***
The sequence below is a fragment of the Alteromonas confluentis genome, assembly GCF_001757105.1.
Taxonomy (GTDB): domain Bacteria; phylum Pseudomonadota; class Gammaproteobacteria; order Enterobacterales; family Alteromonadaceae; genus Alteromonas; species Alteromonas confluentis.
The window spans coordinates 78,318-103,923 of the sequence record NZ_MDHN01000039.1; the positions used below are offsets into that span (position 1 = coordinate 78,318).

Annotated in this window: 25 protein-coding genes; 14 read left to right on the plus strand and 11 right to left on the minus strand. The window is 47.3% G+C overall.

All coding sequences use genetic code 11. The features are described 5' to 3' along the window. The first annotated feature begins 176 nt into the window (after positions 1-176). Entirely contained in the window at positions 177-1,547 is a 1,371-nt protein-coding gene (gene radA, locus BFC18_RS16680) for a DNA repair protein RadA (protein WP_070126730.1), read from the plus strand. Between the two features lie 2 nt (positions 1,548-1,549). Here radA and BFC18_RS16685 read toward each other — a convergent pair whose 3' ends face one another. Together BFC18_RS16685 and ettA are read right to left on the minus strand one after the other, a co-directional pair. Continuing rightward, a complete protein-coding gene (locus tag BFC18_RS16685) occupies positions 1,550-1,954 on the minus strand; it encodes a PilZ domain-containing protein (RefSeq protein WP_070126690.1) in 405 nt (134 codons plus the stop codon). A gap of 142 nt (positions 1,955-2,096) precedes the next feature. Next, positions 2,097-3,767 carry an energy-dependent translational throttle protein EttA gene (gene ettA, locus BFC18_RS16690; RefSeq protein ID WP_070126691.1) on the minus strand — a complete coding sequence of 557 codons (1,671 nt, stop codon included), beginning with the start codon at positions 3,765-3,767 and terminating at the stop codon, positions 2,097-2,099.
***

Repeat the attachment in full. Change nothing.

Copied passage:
The sequence below is a fragment of the Alteromonas confluentis genome, assembly GCF_001757105.1.
Taxonomy (GTDB): domain Bacteria; phylum Pseudomonadota; class Gammaproteobacteria; order Enterobacterales; family Alteromonadaceae; genus Alteromonas; species Alteromonas confluentis.
The window spans coordinates 78,318-103,923 of the sequence record NZ_MDHN01000039.1; the positions used below are offsets into that span (position 1 = coordinate 78,318).

Annotated in this window: 25 protein-coding genes; 14 read left to right on the plus strand and 11 right to left on the minus strand. The window is 47.3% G+C overall.

All coding sequences use genetic code 11. The features are described 5' to 3' along the window. The first annotated feature begins 176 nt into the window (after positions 1-176). Entirely contained in the window at positions 177-1,547 is a 1,371-nt protein-coding gene (gene radA, locus BFC18_RS16680) for a DNA repair protein RadA (protein WP_070126730.1), read from the plus strand. Between the two features lie 2 nt (positions 1,548-1,549). Here radA and BFC18_RS16685 read toward each other — a convergent pair whose 3' ends face one another. Together BFC18_RS16685 and ettA are read right to left on the minus strand one after the other, a co-directional pair. Continuing rightward, a complete protein-coding gene (locus tag BFC18_RS16685) occupies positions 1,550-1,954 on the minus strand; it encodes a PilZ domain-containing protein (RefSeq protein WP_070126690.1) in 405 nt (134 codons plus the stop codon). A gap of 142 nt (positions 1,955-2,096) precedes the next feature. Next, positions 2,097-3,767 carry an energy-dependent translational throttle protein EttA gene (gene ettA, locus BFC18_RS16690; RefSeq protein ID WP_070126691.1) on the minus strand — a complete coding sequence of 557 codons (1,671 nt, stop codon included), beginning with the start codon at positions 3,765-3,767 and terminating at the stop codon, positions 2,097-2,099.